We know, however, that it was the U.S. military that demanded construction of those new landing zones since it stood to lose seven landing zones in the land return deal. In our opinion, the U.S. military should have returned the land without any conditions rather than demanding additional landing zones. We also know that under SOFA, the U.S. government (and the U.S. Forces in Japan) are given the power to take “all the measures necessary for their (U.S. bases and facilities’) establishment, operation, safeguarding, and control.”

In other words, the U.S. government and the U.S. military have the power to make decisions over whether or not to allow the construction of landing zones in the NTA.

landing zones under construction Nov. 2016

           photo provided by S. Kirishima



The Yanbaru Forest on the Tentative List for UNESCO World Heritage Sites
We now direct your attention to the fact that the Yanbaru forest is on the Tentative List submitted by the Japanese government for UNESCO World Natural Heritage Sites.

As the U.S. Forces in Japan is well aware, the 27,800 ha (68,695 acres) Yanbaru forest is the oldest subtropical rain forest on Okinawa Island and it is one of the richest biodiversity areas in Japan. It is home to some 5,400 species of fauna and over 1,000 species of vascular plants. They include over 170 endangered species listed on the Red List of the Japanese Ministry of the Environment. Endemic and endangered species such as the Okinawa woodpecker (Sapheopipo Noguchii) and the Okinawa rail (Rallus okinawae) are the best known of the well-known habitants of the Yanbaru forest. They are also Japan’s “Natural Monuments.” It is most appropriate that the Yanbaru forest, along with Iriomote Island also in Okinawa prefecture, and Amami-Oshima and Tokunoshima Islands of Kagoshima prefecture will be officially considered for inscription on the UNESCO World Heritage List.

The Japanese Ministry of the Environment, the Okinawa prefectural government, other governmental agencies, and local communities worked hard to get the precious environment of the Yanbaru forest on the Tentative List in February 2016. The Environment Ministry also designated in September 2016 a central part of the Yanbaru forest as Japan’s 33rd National Park as part of the World Natural Heritage inscription process. It is expected that precise boundaries including “buffer zones” for the Yanbaru forest for World Natural Heritage will be established soon and that the International Union for Conservation of Nature (IUCN), the expert advisory body for UNESCO, will visit Okinawa to evaluate these sites sometime during 2017.

Meanwhile, since 1957, when 7,800 ha (19,274 acres) of the Yanbaru forest was taken over by the U.S. military and converted into the U.S. military’s Northern Training Area, the U.S. military has been conducting jungle warfare training and low flying training of aircraft there. There are 22 (plus 2 newly constructed) landing zones for military aircraft and other training facilities in the NTA. Loud noise emitted from aircraft, land contamination from disposed materials and crashed aircraft, combined with logging and construction of logging roads by local forest industry, have presented and continue to present significant environmental challenges to the Yanbaru forest. The current construction of landing zones now adds to those challenges.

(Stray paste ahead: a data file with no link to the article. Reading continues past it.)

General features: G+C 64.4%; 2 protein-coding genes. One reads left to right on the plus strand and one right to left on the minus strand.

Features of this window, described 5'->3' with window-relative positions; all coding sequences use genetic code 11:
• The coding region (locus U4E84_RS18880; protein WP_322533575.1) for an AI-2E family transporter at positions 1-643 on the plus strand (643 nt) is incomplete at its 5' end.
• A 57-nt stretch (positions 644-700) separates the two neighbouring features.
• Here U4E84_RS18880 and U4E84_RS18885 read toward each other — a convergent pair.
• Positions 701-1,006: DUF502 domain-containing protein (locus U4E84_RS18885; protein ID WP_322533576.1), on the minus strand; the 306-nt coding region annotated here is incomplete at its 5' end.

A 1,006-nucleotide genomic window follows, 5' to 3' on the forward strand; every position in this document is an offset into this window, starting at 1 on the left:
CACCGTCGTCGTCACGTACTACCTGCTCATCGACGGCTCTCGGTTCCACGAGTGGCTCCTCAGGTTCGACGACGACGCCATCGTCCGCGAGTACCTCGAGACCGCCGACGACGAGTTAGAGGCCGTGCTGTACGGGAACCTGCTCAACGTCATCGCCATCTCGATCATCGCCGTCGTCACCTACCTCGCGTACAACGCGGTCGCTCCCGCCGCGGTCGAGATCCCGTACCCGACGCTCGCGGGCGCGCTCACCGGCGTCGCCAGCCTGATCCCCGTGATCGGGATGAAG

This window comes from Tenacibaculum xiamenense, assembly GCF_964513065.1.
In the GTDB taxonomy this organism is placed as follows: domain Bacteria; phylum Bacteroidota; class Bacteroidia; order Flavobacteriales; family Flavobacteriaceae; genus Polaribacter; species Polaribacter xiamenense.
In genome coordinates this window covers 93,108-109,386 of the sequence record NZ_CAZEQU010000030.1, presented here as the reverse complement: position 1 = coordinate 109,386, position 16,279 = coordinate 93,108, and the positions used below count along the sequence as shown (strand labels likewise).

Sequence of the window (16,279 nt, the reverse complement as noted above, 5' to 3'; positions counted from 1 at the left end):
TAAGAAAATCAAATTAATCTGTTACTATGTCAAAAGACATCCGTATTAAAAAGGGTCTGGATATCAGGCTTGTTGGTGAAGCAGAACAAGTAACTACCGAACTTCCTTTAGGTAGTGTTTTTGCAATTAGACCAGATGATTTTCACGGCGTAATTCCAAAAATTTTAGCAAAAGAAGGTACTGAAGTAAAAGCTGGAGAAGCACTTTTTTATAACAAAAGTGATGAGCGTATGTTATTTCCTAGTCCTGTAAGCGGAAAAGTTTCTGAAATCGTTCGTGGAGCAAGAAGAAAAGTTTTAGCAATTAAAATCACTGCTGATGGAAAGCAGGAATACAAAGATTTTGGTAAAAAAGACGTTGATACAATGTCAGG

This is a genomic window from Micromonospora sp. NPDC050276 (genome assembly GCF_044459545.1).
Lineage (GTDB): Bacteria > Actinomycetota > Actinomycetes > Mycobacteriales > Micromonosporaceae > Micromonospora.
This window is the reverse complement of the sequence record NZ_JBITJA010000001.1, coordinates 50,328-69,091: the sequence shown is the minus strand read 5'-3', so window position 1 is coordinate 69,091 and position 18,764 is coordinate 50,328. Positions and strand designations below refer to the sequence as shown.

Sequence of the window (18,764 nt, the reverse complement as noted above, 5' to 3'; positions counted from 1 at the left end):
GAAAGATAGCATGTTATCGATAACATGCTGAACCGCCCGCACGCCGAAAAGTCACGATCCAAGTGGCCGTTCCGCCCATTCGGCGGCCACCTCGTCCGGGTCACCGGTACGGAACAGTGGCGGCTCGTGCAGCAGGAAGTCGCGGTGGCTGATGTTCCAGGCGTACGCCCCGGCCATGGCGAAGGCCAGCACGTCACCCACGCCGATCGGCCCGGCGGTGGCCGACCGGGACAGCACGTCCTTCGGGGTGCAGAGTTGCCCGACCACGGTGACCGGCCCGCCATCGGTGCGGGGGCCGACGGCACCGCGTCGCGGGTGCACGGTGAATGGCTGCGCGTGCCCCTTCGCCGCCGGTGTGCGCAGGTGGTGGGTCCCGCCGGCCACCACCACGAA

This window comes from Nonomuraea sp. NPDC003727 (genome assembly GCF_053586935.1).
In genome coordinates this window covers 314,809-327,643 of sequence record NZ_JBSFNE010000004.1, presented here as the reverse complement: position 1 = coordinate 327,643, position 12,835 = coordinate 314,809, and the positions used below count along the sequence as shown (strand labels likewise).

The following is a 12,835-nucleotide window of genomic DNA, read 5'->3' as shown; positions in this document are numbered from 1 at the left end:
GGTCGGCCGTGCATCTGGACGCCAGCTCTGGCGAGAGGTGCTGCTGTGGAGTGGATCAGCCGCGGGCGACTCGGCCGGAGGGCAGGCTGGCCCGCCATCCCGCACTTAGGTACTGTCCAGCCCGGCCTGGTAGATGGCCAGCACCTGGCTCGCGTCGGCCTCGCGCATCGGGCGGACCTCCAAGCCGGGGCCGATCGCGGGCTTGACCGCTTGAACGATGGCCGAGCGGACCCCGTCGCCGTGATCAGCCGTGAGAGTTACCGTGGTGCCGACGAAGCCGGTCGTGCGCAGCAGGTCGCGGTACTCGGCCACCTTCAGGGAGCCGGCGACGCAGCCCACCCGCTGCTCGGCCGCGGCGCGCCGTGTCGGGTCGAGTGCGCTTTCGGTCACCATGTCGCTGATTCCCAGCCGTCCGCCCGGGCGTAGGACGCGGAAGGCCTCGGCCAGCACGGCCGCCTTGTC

We are concerned that those challenges present a significant obstacle for the World Natural Heritage inscription process as World Heritage requires “integrity” which is defined by the UNESCO as “a measure of the wholeness and intactness of the natural and/or cultural heritage and its attributes.“

Regrettably, there is no evidence that the U.S. military has given proper consideration to this World Natural Heritage inscription process of the Yanbaru forest. None of the U.S. military’s documents available to the Okinawa public acknowledges the inscription process. One example is the U.S. military’s “Final Environmental Review for Basing MV-22 at MCAS Futenma and Operating in Japan” (the so-called “Environmental Review”) prepared by the U.S. Navy for the deployment and training of MV-22 Osprey to Okinawa. The Environmental Review discussed the natural and cultural resources of the Yanbaru forest and laws and regulations to protect them. However, it completely failed to address the fact that the Japanese Ministry of the Environment and the Okinawa prefectural government were engaging in preparation for the inscription process despite the fact that their preparation was in 2012 (when the Environmental Review was published) already well underway.

Given that the U.S. military closely follows developments in Okinawa in general, especially ones associated with the U.S. bases, facilities and areas, we have difficulty understanding why this is so. We do not know whether the U.S. military ignores information on the inscription process or the Japanese government has not properly informed the U.S. military of it.

We are concerned that, the U.S. military and the U.S. government’s failure to acknowledge the World Natural Heritage inscription process, along with the construction of the landing zones, the violent confrontation and human rights violations and the training of U.S. military aircraft, all hinder the inscription process. 

MV-22 Osprey terrain flight training in the Yanbaru forest
photo provided by T. Kitaueda



U.S. National Historical Preservation Act, World Heritage Convention, and Our Requests